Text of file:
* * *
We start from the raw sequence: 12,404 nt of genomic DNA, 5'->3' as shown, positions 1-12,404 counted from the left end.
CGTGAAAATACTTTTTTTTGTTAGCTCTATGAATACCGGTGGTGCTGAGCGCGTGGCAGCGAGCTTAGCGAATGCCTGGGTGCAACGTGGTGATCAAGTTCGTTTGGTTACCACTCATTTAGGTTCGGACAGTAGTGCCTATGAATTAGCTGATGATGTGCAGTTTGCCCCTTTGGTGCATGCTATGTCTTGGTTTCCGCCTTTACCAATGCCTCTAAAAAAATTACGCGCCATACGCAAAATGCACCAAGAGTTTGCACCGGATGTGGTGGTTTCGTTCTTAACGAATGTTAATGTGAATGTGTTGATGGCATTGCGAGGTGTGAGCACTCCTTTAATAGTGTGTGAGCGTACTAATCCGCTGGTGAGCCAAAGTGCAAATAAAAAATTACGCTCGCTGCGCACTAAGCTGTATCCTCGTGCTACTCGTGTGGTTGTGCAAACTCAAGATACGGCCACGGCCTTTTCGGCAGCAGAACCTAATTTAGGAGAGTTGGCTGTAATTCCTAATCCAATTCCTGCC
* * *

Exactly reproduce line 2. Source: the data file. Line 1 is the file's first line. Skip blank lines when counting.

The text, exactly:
CGTGAAAATACTTTTTTTTGTTAGCTCTATGAATACCGGTGGTGCTGAGCGCGTGGCAGCGAGCTTAGCGAATGCCTGGGTGCAACGTGGTGATCAAGTTCGTTTGGTTACCACTCATTTAGGTTCGGACAGTAGTGCCTATGAATTAGCTGATGATGTGCAGTTTGCCCCTTTGGTGCATGCTATGTCTTGGTTTCCGCCTTTACCAATGCCTCTAAAAAAATTACGCGCCATACGCAAAATGCACCAAGAGTTTGCACCGGATGTGGTGGTTTCGTTCTTAACGAATGTTAATGTGAATGTGTTGATGGCATTGCGAGGTGTGAGCACTCCTTTAATAGTGTGTGAGCGTACTAATCCGCTGGTGAGCCAAAGTGCAAATAAAAAATTACGCTCGCTGCGCACTAAGCTGTATCCTCGTGCTACTCGTGTGGTTGTGCAAACTCAAGATACGGCCACGGCCTTTTCGGCAGCAGAACCTAATTTAGGAGAGTTGGCTGTAATTCCTAATCCAATTCCTGCC